The Origins of Hinduism

The Origins of Hinduism – Encyclopedia of Hinduism

Until the 19th century, Hinduism was consid- ered the indigenous religion of the subcontinent of India and was practiced largely in India itself and in the places where Indians migrated in large numbers. In the 21st century, while still centered in India, Hinduism is practiced in most of the world’s countries and can thus rightly be consid- ered a world religion. Its creation, unlike that of some world religions founded by known historical leaders, reaches into prehistory; we do not know the individuals who first practiced the religion (or set of religions that have merged to constitute present-day Hinduism) nor know exactly when its earliest forms emerged.

Hindu is a term from the ancient Persians. The Sindhu River in what is now Pakistan was called the “Hindu” by the Persians (the first textual men- tion occurred perhaps in the last centuries before the Common Era [C.E.]). The people who lived in proximity to the Sindhu therefore came to be called Hindus.

In academic terms the Hindu tradition, or Hinduism, is usually referred to as Brahmanism in its earlier phase, before circa 300 B.C.E., and referred to as Hinduism after that. In common usage, the term Hinduism is used for the entire span of the tradition. For at least two reasons the Hindu tradition contains the greatest diversity of any world tradi- tion. First, Hinduism spans the longest stretch of time of the major world religions, with even the more conservative views setting it as well over 3,000 years old.

Throughout this expanse of time, the Hindu tradition has been extremely conserva- tive about abandoning elements that have been historically superseded. Instead, these elements have often been preserved and given new impor- tance, resulting in historical layers of considerable diversity within the tradition. Second, Hinduism has organically absorbed hundreds of separate cultural traditions, expressed in as many as 300 languages. As a result, Hindu tradition is meta- phorically like the Grand Canyon gorge, where the great river of time has sliced through the land- scape, leaving visible successive historical layers.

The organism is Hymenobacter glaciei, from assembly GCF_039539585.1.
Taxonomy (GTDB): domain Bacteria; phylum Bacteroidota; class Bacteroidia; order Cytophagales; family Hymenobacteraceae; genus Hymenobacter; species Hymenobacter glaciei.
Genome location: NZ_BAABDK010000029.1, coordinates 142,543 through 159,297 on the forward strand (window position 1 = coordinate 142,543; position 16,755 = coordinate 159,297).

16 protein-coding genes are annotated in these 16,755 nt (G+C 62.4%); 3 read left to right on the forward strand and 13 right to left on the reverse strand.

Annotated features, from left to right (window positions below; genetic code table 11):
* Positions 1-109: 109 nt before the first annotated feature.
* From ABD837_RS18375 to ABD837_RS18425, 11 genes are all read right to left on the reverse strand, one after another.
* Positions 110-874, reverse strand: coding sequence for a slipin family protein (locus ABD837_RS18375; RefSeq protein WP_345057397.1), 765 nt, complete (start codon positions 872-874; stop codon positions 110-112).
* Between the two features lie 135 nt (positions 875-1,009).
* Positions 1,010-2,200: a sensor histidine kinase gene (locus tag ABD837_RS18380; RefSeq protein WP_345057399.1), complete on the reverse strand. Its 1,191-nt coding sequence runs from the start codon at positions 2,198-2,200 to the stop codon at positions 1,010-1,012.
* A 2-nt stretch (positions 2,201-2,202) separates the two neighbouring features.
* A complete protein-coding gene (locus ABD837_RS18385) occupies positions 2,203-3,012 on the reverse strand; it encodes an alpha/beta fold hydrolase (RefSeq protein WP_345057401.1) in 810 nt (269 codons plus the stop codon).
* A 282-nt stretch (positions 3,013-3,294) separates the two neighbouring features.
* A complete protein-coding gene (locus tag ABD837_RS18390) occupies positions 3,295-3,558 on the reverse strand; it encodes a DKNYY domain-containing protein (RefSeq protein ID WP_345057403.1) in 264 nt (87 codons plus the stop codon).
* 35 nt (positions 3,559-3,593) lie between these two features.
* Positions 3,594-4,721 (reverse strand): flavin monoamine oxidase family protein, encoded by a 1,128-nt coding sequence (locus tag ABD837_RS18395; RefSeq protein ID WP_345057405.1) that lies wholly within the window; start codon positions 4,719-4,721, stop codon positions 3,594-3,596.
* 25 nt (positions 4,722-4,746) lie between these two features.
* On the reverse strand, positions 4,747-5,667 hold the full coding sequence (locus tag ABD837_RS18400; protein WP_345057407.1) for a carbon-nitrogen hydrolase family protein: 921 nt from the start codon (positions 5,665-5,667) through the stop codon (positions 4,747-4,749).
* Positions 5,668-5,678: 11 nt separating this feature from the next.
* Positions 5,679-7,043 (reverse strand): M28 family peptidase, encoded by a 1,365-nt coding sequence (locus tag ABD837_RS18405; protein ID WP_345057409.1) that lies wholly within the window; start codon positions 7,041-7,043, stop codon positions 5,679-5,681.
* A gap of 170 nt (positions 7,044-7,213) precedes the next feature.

Some practices of Hinduism must have origi- nated in Neolithic times (c. 4000 B.C.E.). The worship of certain plants and animals as sacred, for instance, could very likely have very great antiquity. The worship of goddesses, too, a part of Hinduism today, may be a feature that originated in the Neolithic.

The first attested elements that can be argued to be “Hindu” are found in the Indus Valley civilization complex, which lay geographically in present-day Pakistan. This civilization com- plex, which is contemporaneous with Sumeria and matches it in complexity and sophistication, is dated 3600–1900 B.C.E. Many seals found at Indus Valley sites were apparently used to mark commercial goods and had engraved upon them pictures that some have related to later Hindu- ism.

One is the “proto-Shiva” seal, which shows a person, seated in a cross-legged position, with a headdress with horns on it and what appears to be an erect phallus. The headdress is said to relate to the later god Shiva’s title of “Lord of the Ani- mals,” and the erect phallus is said to be related to the common icon of Shiva, the lingam, which is phallic in shape. Some see his seated posture as being the yogic lotus position. Shiva is known for his yogic practices.

Other Indus Valley seals seem to depict what came to be known as the “Seven Mothers,” still wor- shipped in contemporary Hinduism. Additionally, B.
B. Lal, the most prominent Indian archaeologist of the Indus Valley culture, argues that other artifacts and fire sites of the Indus Valley complex appear to be designed for rituals associated with the Vedic ritual tradition, which is usually dated many centu- ries later.